Gura’s third part begins with an exploration of those women writers who entered the publishing world in the 1850s by way of new middle-brow magazines such as Harper’s New Monthly Magazine and The Atlantic Monthly. To discuss this more secular, less sentimental, more realist and skeptical, and in several cases openly political generation of writers—Alice Cary, Lillie Devereux Umsted Blake, Elizabeth Barstow Stoddard, and Rebecca Harding Davis among them—under the heading of “A Neglected Tradition” in a monograph published in 2013 rings partially false, both in term of the relatively broad distribution of their work in the mid-nineteenth century (which Gura emphasizes) and the attention devoted to these authors by late twentieth and early twenty-first century scholarship (which Gura again mostly ignores). Even a quick search of the MLA Bibliography shows that two of these four authors have received ample critical treatment: from 1980 to 2012, no less than seventy-two monographs and articles were published on Stoddard, and ninety-nine on Davis. Once more, Gura ignores many of the trailblazing publications of a great number of critics, including, to name but a few, Sybil B. Weir, Susan K. Harris, Joanne Dobson, Sandra A. Zagarell, Susan Belasco, Jennifer Putzi, Julia Stern, Charlotte Goodman, Tillie Olsen, Jean Fagan Yellin, Kristin Boudreau, Cecelia Tichi, and Ruth Stoner. And thus, the title of Gura’s seventh chapter reminds this reviewer of a second “neglected tradition” here: the invaluable recovery work that has been done mostly by female critics since the 1980s. To be fair to Gura, he does cite some of those critics (Ellery Sedgwick, Judith Fetterley, Nina Baym, Grace Farrell, Sharon M. Harris, and Jean Pfaelzer), but his engagement with their work hardly ever goes beyond a single-sentence quote or a bibliographical reference.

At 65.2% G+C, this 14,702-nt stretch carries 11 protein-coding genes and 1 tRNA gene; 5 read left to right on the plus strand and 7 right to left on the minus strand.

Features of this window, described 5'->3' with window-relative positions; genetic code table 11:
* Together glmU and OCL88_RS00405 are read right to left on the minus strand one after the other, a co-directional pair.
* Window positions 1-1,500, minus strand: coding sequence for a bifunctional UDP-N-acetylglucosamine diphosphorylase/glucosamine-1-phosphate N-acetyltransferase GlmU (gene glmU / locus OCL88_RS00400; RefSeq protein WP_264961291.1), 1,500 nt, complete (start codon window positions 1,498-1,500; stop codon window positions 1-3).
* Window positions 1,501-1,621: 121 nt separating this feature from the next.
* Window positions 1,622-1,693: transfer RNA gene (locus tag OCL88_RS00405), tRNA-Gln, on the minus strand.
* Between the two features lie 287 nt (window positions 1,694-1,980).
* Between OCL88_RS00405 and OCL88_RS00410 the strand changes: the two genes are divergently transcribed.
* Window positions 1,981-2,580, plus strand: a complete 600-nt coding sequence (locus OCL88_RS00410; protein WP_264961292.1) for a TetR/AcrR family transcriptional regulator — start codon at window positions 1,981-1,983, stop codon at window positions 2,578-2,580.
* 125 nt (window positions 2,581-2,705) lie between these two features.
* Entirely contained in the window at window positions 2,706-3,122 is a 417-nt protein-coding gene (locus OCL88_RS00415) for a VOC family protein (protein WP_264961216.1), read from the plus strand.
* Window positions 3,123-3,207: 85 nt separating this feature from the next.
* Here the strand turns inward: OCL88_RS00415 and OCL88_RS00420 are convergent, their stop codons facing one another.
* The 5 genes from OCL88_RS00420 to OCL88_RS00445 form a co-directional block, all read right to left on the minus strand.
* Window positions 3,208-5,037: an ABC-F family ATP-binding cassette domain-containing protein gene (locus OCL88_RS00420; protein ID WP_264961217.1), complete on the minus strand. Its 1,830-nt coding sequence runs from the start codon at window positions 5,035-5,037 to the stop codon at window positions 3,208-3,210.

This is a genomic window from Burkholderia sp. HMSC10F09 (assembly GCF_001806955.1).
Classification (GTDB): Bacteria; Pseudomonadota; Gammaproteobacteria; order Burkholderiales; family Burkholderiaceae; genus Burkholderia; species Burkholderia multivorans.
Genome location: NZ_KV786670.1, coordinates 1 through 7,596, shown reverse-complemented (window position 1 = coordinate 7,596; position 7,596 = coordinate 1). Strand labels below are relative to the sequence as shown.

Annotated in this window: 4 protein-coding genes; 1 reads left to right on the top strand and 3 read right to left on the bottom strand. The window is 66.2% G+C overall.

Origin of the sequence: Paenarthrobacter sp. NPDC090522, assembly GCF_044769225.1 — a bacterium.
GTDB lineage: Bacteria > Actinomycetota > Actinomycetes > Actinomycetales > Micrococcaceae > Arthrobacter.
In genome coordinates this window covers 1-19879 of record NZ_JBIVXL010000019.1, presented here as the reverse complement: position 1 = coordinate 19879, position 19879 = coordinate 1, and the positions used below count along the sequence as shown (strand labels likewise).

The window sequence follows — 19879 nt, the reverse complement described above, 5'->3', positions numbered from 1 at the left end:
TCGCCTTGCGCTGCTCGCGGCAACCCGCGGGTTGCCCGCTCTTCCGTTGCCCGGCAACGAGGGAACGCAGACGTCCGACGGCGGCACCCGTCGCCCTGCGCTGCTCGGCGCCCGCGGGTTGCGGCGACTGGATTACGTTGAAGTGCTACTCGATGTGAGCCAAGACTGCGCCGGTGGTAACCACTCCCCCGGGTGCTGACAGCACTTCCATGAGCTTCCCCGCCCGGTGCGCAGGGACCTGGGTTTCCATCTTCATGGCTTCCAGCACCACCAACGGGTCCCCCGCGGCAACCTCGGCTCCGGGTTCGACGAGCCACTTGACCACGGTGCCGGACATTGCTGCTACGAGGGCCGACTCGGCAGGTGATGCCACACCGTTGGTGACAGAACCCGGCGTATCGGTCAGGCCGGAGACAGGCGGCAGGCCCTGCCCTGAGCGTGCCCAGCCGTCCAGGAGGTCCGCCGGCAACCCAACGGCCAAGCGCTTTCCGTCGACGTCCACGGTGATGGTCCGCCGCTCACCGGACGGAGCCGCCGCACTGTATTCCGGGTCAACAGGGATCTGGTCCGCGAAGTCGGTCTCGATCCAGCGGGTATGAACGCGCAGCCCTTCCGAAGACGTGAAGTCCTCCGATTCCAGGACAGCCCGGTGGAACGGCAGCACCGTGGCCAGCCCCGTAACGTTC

In his short final chapter, “From a Theology of the Feelings to an Ethics of Love,” Gura surveys three rather different writers, Henry Ward Beecher and his liberal Protestant fiction Norwood; or, Village Life in New England, Oliver Wendell Holmes and his engagement with contemporary science in Elsie Venner: A Romance of Destiny, and Elizabeth Stuart Phelps’s fictional inquiries into spiritualism, science, social inequality, and the ills of modern life. The chapter ends with a coda in which Gura reiterates an ethics that informs most of the novels he discusses in his book. His final sentences read: “Making the mind aware of itself is not enough; it must become aware of and concerned with others. Trying to encourage such awareness and concern was the burden of American fiction in its first century. It remains ours” (281).
By way of concluding my rather critical review, let me say that I admire Gura’s courage to paint with broad strokes. He never gets bogged down in critical skirmishes and provides a refreshing account of the first one hundred years of the American novel. Truth’s Ragged Edge also introduces us to many a little-known literary work. These are achievements in themselves that testify to Gura’s admirably broad knowledge of eighteenth- and nineteenth-century American history and culture. The problem I have with this book is that, in largely refusing to engage with previous literary scholarship and opting for plot summaries, author biographies, and surveys of contemporary reviews instead, Gura gives us a book that may appeal to a lay audience but, quite apart from implying that literary scholarship can safely be ignored, too often adds too little to what we already know about the novels he discusses.
Basel, Philipp Schweighauser